To help protect our native species and the beautiful marine environment they call home, South Australia created a system of marine parks as an investment in the state’s future. Within them, sanctuary zones were created and are important for conservation. They do not allow mining, dredging, aquaculture or trawling. Fishing within these sanctuary zones was phased out on 1 October 2014 to give marine animals places to retreat for breeding, caring for young and growing to adulthood. It also provides opportunities for nature-based tourism, education and research.
Marine park sanctuary zones were designed to avoid popular recreational fishing areas, and access to jetties, boat ramps and popular beaches isn't affected. The sanctuary zones only take up six per cent of South Australian waters, leaving plenty of places to wet a line.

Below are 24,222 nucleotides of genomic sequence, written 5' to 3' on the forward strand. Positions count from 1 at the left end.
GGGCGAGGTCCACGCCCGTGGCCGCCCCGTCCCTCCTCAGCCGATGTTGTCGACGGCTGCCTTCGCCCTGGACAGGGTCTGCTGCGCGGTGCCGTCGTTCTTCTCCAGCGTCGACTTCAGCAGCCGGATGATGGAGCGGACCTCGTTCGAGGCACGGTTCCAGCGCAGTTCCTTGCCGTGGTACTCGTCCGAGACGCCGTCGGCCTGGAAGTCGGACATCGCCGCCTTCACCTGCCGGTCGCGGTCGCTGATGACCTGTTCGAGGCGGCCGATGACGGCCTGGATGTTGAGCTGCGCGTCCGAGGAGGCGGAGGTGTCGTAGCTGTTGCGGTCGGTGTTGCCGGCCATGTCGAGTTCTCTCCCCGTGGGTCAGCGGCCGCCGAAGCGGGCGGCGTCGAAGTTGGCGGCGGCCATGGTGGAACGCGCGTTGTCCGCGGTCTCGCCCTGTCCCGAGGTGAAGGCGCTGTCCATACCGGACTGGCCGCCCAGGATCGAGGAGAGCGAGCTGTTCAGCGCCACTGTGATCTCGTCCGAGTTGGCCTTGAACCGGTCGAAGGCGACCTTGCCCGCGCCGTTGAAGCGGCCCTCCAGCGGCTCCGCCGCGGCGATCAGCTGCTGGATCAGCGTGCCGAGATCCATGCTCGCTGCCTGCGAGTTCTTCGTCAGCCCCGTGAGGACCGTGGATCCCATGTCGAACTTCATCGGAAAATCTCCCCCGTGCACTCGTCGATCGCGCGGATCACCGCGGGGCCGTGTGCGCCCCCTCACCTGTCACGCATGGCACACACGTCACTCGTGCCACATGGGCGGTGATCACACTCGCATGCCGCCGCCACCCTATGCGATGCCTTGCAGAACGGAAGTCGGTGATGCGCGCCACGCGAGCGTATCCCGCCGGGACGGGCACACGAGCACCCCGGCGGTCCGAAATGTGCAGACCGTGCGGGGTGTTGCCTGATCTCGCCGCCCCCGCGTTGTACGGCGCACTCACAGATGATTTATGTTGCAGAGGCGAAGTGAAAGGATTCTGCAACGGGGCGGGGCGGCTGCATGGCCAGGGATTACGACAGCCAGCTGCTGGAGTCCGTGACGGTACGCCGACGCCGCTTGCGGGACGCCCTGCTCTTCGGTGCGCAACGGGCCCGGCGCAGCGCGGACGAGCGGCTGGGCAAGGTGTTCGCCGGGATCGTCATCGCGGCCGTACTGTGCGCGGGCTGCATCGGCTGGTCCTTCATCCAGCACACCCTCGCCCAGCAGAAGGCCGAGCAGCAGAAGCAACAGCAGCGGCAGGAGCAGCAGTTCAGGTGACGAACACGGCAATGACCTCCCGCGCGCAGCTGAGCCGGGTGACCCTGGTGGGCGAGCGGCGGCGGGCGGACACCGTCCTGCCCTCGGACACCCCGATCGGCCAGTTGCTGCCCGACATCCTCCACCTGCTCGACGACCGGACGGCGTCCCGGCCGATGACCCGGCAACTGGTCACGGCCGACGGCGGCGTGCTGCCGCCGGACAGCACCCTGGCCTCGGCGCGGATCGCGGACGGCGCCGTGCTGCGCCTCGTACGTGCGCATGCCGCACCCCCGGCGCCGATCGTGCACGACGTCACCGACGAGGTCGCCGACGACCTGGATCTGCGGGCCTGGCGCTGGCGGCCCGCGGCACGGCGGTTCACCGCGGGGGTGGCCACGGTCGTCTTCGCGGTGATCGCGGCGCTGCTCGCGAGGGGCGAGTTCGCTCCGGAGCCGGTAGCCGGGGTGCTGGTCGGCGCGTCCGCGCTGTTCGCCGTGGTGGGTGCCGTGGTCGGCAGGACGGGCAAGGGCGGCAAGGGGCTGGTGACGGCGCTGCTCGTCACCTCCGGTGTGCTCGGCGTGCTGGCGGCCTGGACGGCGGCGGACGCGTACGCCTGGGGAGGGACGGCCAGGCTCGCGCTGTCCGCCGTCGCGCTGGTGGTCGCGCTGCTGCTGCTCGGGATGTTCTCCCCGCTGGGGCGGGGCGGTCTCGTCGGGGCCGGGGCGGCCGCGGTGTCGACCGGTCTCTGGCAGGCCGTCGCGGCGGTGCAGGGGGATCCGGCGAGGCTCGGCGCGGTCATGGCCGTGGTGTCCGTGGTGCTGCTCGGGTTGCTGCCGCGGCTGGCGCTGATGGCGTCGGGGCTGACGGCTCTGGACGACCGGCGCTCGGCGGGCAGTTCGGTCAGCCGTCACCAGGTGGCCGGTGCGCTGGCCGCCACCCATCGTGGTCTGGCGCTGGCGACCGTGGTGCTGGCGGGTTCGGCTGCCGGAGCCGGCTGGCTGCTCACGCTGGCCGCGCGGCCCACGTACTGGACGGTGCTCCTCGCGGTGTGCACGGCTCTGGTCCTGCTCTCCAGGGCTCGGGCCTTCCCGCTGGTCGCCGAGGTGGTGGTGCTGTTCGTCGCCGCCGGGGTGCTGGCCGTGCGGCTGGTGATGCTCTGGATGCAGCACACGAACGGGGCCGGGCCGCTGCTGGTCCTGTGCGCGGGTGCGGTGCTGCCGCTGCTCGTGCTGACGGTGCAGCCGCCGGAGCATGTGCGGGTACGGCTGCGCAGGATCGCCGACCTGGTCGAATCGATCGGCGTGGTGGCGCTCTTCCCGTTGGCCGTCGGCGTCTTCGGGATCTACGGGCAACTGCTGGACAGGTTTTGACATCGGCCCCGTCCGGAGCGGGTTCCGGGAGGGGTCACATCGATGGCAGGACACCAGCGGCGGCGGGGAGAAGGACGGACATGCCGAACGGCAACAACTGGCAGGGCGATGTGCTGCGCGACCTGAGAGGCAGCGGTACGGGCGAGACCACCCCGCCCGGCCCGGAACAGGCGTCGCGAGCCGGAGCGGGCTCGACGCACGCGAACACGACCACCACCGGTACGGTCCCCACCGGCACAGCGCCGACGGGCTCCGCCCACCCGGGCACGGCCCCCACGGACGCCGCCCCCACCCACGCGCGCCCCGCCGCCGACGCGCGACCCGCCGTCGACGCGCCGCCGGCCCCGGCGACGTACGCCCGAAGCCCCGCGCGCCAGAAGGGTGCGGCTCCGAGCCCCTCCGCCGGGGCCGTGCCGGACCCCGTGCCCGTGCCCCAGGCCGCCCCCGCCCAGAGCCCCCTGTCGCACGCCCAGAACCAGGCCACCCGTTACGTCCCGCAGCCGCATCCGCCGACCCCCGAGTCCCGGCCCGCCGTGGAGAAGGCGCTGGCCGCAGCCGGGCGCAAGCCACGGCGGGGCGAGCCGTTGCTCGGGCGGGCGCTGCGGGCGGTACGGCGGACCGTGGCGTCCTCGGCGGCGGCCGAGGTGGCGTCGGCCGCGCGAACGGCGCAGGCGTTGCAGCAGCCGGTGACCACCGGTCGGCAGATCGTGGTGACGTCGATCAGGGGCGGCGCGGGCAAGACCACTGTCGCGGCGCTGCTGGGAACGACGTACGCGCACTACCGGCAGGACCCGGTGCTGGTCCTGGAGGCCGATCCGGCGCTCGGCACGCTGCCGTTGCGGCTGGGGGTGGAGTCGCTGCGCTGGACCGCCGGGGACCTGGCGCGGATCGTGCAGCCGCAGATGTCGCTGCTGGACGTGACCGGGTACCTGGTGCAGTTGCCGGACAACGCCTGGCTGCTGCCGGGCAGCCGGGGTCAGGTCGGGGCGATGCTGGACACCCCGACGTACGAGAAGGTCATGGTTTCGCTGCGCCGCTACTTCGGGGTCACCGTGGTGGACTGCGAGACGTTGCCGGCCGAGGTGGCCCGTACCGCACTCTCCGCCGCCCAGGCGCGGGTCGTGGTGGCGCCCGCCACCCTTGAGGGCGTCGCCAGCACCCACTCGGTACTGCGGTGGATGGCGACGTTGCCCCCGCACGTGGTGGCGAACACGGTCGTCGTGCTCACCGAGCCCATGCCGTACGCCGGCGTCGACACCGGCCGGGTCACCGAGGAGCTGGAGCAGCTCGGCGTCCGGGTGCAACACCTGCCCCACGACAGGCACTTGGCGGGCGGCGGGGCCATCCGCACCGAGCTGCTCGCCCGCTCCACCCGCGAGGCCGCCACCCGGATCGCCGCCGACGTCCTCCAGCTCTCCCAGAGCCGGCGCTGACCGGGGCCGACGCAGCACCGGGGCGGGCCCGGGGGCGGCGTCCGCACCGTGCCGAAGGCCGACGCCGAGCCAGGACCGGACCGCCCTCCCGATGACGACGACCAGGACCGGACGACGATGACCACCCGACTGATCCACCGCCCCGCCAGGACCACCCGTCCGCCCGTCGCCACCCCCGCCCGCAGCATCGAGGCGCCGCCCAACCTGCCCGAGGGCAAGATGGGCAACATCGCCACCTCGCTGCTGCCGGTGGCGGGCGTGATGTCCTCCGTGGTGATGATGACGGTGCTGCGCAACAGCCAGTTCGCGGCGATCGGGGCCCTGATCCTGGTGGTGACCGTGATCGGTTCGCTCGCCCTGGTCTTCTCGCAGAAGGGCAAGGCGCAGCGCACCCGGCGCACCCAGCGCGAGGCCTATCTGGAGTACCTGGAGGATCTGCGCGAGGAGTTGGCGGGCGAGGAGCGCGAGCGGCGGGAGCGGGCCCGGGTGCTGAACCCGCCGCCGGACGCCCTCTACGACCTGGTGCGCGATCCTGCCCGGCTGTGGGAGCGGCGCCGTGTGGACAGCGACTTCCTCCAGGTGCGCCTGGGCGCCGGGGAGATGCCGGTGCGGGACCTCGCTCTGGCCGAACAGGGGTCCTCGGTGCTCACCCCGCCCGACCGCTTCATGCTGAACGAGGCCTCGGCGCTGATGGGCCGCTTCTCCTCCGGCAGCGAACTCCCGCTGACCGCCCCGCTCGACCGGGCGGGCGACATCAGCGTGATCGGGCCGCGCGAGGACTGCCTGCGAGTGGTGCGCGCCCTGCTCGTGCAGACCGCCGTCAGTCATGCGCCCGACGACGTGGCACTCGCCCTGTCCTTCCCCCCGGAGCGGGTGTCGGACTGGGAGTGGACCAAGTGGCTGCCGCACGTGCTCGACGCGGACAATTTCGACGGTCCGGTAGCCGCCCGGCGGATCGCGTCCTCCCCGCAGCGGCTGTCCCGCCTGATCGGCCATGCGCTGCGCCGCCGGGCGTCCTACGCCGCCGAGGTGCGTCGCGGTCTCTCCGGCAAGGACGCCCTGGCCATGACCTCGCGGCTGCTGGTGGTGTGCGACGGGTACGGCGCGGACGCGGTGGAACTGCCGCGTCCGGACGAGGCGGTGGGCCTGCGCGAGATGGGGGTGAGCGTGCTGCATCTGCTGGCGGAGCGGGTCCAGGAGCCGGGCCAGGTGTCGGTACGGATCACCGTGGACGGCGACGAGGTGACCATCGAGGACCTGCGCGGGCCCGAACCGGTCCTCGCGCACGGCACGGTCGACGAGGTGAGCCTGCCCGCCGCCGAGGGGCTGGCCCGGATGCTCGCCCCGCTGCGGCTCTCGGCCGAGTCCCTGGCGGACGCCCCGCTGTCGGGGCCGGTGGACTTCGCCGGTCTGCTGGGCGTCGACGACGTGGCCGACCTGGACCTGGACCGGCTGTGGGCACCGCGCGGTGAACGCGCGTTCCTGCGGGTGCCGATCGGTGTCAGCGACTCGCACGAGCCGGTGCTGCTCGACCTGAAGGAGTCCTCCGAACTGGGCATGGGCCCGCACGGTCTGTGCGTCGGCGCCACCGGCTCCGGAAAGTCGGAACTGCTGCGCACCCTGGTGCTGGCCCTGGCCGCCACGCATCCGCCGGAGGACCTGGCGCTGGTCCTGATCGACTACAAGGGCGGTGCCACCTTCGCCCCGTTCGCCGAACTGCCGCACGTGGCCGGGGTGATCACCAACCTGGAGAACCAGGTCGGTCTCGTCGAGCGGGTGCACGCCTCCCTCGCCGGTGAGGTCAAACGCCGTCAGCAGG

The region is home to the Encounter Marine Park. It offers some of Australia’s best-preserved ocean wilderness, from amazing dive sites and spectacular reefs to vitally important fish breeding and shelter areas. Remember that all vessels must keep a distance of 300m from any marine mammal within the Encounter Bay whale calving and nursery area.